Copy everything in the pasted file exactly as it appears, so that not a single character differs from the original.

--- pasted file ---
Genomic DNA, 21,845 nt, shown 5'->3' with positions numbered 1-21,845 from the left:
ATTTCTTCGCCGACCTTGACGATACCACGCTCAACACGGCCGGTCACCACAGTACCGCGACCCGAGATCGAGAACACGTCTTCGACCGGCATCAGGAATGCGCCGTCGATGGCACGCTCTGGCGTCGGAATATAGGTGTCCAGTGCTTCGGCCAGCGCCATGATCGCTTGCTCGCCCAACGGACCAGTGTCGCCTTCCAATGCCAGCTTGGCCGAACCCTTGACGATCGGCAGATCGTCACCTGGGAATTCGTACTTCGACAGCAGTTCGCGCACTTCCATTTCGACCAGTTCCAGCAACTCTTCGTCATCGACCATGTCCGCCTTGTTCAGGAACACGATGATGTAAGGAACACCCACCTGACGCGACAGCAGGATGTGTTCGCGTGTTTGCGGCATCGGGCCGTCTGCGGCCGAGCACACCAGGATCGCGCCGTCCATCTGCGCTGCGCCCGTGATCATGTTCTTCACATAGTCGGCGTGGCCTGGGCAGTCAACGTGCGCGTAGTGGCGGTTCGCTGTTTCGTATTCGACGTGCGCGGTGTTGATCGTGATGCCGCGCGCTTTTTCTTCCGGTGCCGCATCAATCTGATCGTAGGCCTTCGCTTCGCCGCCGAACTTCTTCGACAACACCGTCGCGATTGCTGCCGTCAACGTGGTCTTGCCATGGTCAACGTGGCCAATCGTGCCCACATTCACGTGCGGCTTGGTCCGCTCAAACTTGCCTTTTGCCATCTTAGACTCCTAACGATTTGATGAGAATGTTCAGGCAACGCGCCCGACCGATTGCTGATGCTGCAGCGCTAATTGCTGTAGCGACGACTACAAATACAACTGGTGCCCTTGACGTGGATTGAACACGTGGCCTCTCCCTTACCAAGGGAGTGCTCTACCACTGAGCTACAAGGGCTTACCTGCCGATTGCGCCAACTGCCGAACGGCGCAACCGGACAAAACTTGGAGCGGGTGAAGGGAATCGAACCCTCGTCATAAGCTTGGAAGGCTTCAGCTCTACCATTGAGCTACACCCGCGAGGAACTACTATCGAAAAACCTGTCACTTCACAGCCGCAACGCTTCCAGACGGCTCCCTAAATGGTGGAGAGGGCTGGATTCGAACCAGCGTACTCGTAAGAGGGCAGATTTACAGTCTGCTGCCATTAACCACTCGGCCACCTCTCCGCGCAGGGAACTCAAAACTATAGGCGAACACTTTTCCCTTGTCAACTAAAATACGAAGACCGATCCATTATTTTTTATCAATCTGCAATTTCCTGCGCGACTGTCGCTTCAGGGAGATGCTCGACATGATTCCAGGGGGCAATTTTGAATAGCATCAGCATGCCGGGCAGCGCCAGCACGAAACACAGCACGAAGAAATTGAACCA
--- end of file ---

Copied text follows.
Genomic DNA, 21,845 nt, shown 5'->3' with positions numbered 1-21,845 from the left:
ATTTCTTCGCCGACCTTGACGATACCACGCTCAACACGGCCGGTCACCACAGTACCGCGACCCGAGATCGAGAACACGTCTTCGACCGGCATCAGGAATGCGCCGTCGATGGCACGCTCTGGCGTCGGAATATAGGTGTCCAGTGCTTCGGCCAGCGCCATGATCGCTTGCTCGCCCAACGGACCAGTGTCGCCTTCCAATGCCAGCTTGGCCGAACCCTTGACGATCGGCAGATCGTCACCTGGGAATTCGTACTTCGACAGCAGTTCGCGCACTTCCATTTCGACCAGTTCCAGCAACTCTTCGTCATCGACCATGTCCGCCTTGTTCAGGAACACGATGATGTAAGGAACACCCACCTGACGCGACAGCAGGATGTGTTCGCGTGTTTGCGGCATCGGGCCGTCTGCGGCCGAGCACACCAGGATCGCGCCGTCCATCTGCGCTGCGCCCGTGATCATGTTCTTCACATAGTCGGCGTGGCCTGGGCAGTCAACGTGCGCGTAGTGGCGGTTCGCTGTTTCGTATTCGACGTGCGCGGTGTTGATCGTGATGCCGCGCGCTTTTTCTTCCGGTGCCGCATCAATCTGATCGTAGGCCTTCGCTTCGCCGCCGAACTTCTTCGACAACACCGTCGCGATTGCTGCCGTCAACGTGGTCTTGCCATGGTCAACGTGGCCAATCGTGCCCACATTCACGTGCGGCTTGGTCCGCTCAAACTTGCCTTTTGCCATCTTAGACTCCTAACGATTTGATGAGAATGTTCAGGCAACGCGCCCGACCGATTGCTGATGCTGCAGCGCTAATTGCTGTAGCGACGACTACAAATACAACTGGTGCCCTTGACGTGGATTGAACACGTGGCCTCTCCCTTACCAAGGGAGTGCTCTACCACTGAGCTACAAGGGCTTACCTGCCGATTGCGCCAACTGCCGAACGGCGCAACCGGACAAAACTTGGAGCGGGTGAAGGGAATCGAACCCTCGTCATAAGCTTGGAAGGCTTCAGCTCTACCATTGAGCTACACCCGCGAGGAACTACTATCGAAAAACCTGTCACTTCACAGCCGCAACGCTTCCAGACGGCTCCCTAAATGGTGGAGAGGGCTGGATTCGAACCAGCGTACTCGTAAGAGGGCAGATTTACAGTCTGCTGCCATTAACCACTCGGCCACCTCTCCGCGCAGGGAACTCAAAACTATAGGCGAACACTTTTCCCTTGTCAACTAAAATACGAAGACCGATCCATTATTTTTTATCAATCTGCAATTTCCTGCGCGACTGTCGCTTCAGGGAGATGCTCGACATGATTCCAGGGGGCAATTTTGAATAGCATCAGCATGCCGGGCAGCGCCAGCACGAAACACAGCACGAAGAAATTGAACCA